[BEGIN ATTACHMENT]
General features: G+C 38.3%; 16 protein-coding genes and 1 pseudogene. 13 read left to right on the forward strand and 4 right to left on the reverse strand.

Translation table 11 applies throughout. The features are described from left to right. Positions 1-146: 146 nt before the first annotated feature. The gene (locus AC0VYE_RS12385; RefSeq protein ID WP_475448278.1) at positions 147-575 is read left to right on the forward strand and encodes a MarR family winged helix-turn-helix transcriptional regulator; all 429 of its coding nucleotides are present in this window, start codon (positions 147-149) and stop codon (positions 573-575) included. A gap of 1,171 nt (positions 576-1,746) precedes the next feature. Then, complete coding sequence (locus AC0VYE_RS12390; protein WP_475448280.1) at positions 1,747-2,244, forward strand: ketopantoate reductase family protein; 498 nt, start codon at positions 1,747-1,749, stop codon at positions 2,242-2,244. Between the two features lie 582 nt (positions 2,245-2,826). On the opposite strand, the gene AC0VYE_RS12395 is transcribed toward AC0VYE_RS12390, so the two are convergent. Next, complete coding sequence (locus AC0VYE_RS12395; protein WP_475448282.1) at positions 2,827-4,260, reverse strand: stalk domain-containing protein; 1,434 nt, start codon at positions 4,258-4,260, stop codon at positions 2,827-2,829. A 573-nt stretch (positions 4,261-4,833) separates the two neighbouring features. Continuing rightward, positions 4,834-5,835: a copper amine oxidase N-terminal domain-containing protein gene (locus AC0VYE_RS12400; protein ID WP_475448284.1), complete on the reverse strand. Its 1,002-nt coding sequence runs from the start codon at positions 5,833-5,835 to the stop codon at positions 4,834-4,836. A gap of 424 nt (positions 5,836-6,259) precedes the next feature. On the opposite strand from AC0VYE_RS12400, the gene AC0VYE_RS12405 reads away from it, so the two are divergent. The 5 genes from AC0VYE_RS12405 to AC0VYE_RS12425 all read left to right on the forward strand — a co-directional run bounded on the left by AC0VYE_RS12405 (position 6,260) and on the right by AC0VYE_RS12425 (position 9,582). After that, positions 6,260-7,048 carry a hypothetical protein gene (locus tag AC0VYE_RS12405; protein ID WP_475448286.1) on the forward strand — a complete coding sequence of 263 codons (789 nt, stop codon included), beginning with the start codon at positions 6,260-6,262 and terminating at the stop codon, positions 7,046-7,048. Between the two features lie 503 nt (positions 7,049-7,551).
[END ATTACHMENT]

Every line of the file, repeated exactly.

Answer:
General features: G+C 38.3%; 16 protein-coding genes and 1 pseudogene. 13 read left to right on the forward strand and 4 right to left on the reverse strand.

Translation table 11 applies throughout. The features are described from left to right. Positions 1-146: 146 nt before the first annotated feature. The gene (locus AC0VYE_RS12385; RefSeq protein ID WP_475448278.1) at positions 147-575 is read left to right on the forward strand and encodes a MarR family winged helix-turn-helix transcriptional regulator; all 429 of its coding nucleotides are present in this window, start codon (positions 147-149) and stop codon (positions 573-575) included. A gap of 1,171 nt (positions 576-1,746) precedes the next feature. Then, complete coding sequence (locus AC0VYE_RS12390; protein WP_475448280.1) at positions 1,747-2,244, forward strand: ketopantoate reductase family protein; 498 nt, start codon at positions 1,747-1,749, stop codon at positions 2,242-2,244. Between the two features lie 582 nt (positions 2,245-2,826). On the opposite strand, the gene AC0VYE_RS12395 is transcribed toward AC0VYE_RS12390, so the two are convergent. Next, complete coding sequence (locus AC0VYE_RS12395; protein WP_475448282.1) at positions 2,827-4,260, reverse strand: stalk domain-containing protein; 1,434 nt, start codon at positions 4,258-4,260, stop codon at positions 2,827-2,829. A 573-nt stretch (positions 4,261-4,833) separates the two neighbouring features. Continuing rightward, positions 4,834-5,835: a copper amine oxidase N-terminal domain-containing protein gene (locus AC0VYE_RS12400; protein ID WP_475448284.1), complete on the reverse strand. Its 1,002-nt coding sequence runs from the start codon at positions 5,833-5,835 to the stop codon at positions 4,834-4,836. A gap of 424 nt (positions 5,836-6,259) precedes the next feature. On the opposite strand from AC0VYE_RS12400, the gene AC0VYE_RS12405 reads away from it, so the two are divergent. The 5 genes from AC0VYE_RS12405 to AC0VYE_RS12425 all read left to right on the forward strand — a co-directional run bounded on the left by AC0VYE_RS12405 (position 6,260) and on the right by AC0VYE_RS12425 (position 9,582). After that, positions 6,260-7,048 carry a hypothetical protein gene (locus tag AC0VYE_RS12405; protein ID WP_475448286.1) on the forward strand — a complete coding sequence of 263 codons (789 nt, stop codon included), beginning with the start codon at positions 6,260-6,262 and terminating at the stop codon, positions 7,046-7,048. Between the two features lie 503 nt (positions 7,049-7,551).